Seven in 10 voters, including six in 10 Republicans, support a plan for the federal government to expand quality early childhood programs for low- and middle-income families, according to a national poll sponsored by the First Five Years Fund, an advocacy group.
The bipartisan support was underscored by two prominent political strategists from both major parties during an event Thursday at the National Press Club.
“This is an issue that has calcified in many people’s minds as something that’s important,” said Kevin Madden, a Republican political campaign strategist and former press secretary for Mitt Romney’s 2008 presidential campaign. “Voters believe this is a critical investment at a critical time.”
Jim Messina, who managed President Obama’s 2012 re-election campaign, agreed: “There is a national consensus around this issue except in the 10-mile square, logic-free zone that we call Washington, D.C.,” he said.
State governors and mayors from both political parties have made strides in expanding preschool in recent years, but Obama’s proposal to increase federal funding to help states improve access to preschool has stalled in Congress, floundering amid a pervasive deadlock in the legislature.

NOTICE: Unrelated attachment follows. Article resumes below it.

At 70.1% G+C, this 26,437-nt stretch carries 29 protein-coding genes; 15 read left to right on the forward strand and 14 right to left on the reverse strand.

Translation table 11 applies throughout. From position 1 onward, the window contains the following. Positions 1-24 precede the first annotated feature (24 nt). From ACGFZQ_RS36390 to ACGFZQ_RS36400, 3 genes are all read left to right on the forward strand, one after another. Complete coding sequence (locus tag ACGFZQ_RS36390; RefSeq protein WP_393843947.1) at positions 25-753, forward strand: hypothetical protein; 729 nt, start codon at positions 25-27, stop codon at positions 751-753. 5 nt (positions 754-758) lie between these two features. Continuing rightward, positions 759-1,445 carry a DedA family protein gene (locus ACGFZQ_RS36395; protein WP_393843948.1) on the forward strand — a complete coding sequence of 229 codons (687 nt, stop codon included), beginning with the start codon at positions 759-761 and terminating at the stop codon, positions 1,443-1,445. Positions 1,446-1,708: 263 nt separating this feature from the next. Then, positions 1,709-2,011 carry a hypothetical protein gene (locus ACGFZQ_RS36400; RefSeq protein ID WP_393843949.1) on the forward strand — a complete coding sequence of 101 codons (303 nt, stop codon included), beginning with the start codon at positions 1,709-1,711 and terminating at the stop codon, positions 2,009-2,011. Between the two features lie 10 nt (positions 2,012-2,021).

Both political strategists agreed that the strong support for early childhood investment is a reflection of the deep anxiety people are feeling about the economy and the future direction of the country. They said that given the widespread support among voters, early childhood education is likely to continue to be part of candidates’ platforms in the 2014 midterm elections and the 2016 presidential race.
The survey of 800 registered voters across the country was conducted in late May by Hart Research Associates and Public Opinion Strategies. Here are some other highlights:
- On a list of national priorities, voters ranked “ensuring children get a strong start” second only to “increasing jobs and economic growth” and above “improving the quality of our public schools” and “reducing the tax burden on families.”
- Sixty percent of Republicans and 84 percent of Democrats supported a description of the proposal under consideration by Congress to “provide ten billion dollars per year for ten years in grants to states to provide all low and moderate income four year olds with voluntary access to high-quality preschool programs” as well as to fund “voluntary high quality early education and child care for infants and toddlers, as well as home visiting and parent education.”
- Key groups of swing voters also supported the proposal, including 80 percent of Hispanics, 75 percent of moderates and 72 percent of suburban women.